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Live Age Festival: 2017

It hardly seems a year since the last Live Age Festival in Stoke-on Trent. For those who don’t know this is partly a celebration and partly a debate about the contribution older people can make to the arts and why and how participation can enhance health and well being.

Live Age 17 B

Jill working with us on our presentation


It’s also great fun. This year Ages and Stages, the group I belong to, did a performance on the stage of the New Vic theatre. Our piece was linked to Stoke’s bid to be City of Culture 2021 and we began rehearsals on Monday ready for performance on Friday. When I say rehearsals, I mean we began, under the direction of Jill Rezzano, to devise our piece.

Company worked on ideas, there was much heated discussion during the process, then Jill took away what we had said and came back with a script.

Looking back, this part of the process was what I enjoyed most. Way back in my childhood, I’d had visions of myself as an actress, and there was a certain frisson at being on the stage of a world renowned theatre, however the thrill of the spotlights did not compare with the buzz of working with other people to create a piece of drama.

I loved the way in which we took up each other’s ideas and worked on and modified them until no one could tell who had suggested what. As the rehearsals went on, we also became braver and making comments both about the work and the way we were delivering it.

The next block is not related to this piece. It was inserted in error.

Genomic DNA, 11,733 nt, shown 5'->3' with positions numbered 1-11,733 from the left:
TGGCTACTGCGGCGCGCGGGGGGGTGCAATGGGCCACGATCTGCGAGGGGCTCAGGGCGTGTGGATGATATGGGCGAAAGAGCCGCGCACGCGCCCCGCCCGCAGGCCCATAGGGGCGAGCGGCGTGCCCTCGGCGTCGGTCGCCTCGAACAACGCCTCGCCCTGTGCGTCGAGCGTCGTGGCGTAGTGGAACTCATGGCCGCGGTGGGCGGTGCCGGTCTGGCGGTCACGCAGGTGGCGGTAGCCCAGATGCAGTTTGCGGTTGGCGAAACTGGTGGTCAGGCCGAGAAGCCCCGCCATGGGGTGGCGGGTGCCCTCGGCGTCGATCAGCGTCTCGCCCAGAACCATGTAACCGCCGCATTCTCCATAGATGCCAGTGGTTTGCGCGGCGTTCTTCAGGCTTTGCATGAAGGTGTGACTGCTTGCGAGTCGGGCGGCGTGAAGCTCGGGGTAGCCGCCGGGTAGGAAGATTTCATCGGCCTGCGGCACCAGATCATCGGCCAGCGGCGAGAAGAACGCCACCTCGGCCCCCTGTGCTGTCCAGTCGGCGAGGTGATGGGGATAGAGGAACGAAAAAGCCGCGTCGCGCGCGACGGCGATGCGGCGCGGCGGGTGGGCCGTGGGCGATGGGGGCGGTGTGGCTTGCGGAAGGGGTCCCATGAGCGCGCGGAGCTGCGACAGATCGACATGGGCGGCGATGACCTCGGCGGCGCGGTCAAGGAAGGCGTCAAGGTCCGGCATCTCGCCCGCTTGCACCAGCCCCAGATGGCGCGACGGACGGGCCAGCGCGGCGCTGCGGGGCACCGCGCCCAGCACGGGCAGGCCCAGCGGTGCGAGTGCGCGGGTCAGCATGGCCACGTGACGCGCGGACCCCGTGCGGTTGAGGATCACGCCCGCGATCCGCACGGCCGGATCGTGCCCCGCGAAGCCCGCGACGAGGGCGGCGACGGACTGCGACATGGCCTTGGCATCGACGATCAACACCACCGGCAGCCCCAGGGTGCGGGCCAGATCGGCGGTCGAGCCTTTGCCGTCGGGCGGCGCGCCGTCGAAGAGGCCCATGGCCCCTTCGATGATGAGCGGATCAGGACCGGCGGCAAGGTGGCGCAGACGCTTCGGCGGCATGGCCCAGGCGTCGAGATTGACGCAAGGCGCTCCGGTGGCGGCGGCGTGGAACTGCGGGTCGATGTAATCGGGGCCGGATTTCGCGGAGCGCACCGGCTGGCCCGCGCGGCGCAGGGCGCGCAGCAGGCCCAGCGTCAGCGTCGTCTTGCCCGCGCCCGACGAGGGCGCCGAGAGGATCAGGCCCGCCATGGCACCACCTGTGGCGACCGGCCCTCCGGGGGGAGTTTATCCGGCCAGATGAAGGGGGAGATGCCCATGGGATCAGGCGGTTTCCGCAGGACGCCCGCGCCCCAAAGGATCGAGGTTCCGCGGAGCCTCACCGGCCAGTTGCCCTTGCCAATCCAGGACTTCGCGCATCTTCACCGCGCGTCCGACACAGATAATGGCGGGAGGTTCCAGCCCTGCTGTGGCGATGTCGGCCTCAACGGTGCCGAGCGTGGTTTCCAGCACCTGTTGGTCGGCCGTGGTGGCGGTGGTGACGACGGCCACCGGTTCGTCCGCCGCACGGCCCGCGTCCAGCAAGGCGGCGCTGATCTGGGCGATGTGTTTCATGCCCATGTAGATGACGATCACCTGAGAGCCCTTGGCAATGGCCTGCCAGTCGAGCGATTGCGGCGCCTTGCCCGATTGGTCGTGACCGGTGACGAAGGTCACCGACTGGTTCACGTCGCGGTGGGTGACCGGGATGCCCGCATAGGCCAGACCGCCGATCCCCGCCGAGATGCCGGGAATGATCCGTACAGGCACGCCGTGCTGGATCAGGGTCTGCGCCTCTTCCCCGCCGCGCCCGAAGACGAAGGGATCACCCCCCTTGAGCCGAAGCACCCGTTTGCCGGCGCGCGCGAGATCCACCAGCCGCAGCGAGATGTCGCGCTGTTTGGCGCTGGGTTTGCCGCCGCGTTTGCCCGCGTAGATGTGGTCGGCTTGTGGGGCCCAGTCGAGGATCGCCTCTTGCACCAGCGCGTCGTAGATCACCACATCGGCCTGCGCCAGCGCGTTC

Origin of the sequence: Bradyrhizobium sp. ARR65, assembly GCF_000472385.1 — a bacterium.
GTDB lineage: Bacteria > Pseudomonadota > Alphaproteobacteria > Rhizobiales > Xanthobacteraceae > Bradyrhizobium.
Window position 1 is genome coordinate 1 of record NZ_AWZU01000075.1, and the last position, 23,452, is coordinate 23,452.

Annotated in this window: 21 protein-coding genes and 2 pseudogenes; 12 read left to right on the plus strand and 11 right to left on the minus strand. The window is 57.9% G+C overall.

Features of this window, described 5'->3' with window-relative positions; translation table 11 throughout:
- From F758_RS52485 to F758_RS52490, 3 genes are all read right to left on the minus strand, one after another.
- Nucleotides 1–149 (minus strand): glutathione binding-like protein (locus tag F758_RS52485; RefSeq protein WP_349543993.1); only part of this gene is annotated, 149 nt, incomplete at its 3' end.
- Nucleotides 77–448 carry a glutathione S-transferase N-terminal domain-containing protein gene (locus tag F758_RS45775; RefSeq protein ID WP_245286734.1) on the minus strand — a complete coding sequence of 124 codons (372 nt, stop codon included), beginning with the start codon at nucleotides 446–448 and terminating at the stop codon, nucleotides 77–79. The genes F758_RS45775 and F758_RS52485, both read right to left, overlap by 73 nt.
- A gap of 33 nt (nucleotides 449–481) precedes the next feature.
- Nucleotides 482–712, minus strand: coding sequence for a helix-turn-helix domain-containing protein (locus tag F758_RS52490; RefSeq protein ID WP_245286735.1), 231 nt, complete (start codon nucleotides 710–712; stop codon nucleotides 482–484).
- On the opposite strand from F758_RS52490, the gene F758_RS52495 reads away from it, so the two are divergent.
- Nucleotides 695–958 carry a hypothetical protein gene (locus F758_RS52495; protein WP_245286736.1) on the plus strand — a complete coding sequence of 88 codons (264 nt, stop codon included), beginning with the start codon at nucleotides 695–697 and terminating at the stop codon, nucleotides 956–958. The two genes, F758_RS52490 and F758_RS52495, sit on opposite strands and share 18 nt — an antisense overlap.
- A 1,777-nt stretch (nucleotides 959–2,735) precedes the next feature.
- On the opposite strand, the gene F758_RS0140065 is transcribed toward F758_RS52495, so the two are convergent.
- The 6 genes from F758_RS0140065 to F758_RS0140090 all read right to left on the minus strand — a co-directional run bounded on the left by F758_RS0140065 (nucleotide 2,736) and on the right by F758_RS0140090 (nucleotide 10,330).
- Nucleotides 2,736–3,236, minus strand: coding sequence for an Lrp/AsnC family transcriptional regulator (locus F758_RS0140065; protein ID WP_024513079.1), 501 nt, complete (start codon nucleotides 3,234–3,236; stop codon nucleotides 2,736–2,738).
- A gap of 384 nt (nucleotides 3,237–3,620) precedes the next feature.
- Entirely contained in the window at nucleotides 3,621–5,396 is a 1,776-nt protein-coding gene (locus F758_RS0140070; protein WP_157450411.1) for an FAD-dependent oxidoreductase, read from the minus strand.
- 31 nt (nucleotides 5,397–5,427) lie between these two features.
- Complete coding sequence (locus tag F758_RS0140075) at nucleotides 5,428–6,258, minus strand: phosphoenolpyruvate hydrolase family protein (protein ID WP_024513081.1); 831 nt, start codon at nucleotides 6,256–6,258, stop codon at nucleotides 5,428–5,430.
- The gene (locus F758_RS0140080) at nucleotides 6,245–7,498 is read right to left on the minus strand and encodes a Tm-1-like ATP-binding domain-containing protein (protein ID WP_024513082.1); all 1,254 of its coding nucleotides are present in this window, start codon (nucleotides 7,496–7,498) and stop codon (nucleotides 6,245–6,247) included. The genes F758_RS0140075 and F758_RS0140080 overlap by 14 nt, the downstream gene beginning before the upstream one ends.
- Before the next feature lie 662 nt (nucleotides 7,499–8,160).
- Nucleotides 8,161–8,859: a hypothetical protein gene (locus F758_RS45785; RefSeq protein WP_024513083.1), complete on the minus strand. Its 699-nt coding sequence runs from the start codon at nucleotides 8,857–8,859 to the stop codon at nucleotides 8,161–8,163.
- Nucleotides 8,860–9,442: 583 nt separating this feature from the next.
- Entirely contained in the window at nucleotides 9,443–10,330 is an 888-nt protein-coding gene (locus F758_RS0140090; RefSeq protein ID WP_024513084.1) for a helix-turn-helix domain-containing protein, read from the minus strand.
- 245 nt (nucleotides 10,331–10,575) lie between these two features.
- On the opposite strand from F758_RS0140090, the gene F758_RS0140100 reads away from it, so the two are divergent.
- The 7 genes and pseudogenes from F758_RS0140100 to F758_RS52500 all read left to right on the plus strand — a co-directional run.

It was a great way to spend a week and I am looking forward to our next project.

How Many Pairs of Boots Does One Woman Need?

Now that is a very good question. As far as this woman is concerned I have, currently, about eighteen pairs in my wardrobe.

This may sound rather a lot, but my boots go back a long way. The oldest pair I have dates from the early seventies. Maroon lace-up Victorian style, they came from the theatrical shoe makers Aniello and Davide and although designed to wear on stage I’ve worn them in the same way, I’ve worn my other boots. They’ve lasted better than other pairs and for much longer than their sister pair in black.

They were the pair I wore when pregnant with my second child, I went to visit my sister in hospital after she had had a narrow escape from a house fire. Aunk and the maroon boots, and indeed David, are inextricably linked and it would be almost impossible to get rid of them.

Green Boots.JPG

The same is true of the green Italian boots which I bought with my first royalty cheque. I was teaching drama at the time and since it was almost impossible to find suitable plays for schools that involved a large cast, I wrote my own. Carel Press, an educational publisher, was looking for material and, taking a deep breath, because I’d never submitted before, I sent off “The Last Disco”. They took it and subsequently published “The Kidnapping of Cloud Nine” which I wrote with Posy Miller. For years we got royalties and performing rites from both plays, but my very first payment was celebrated by buying the green boots. Made from the softest leather with velvet trimmings they are blissfully comfortable.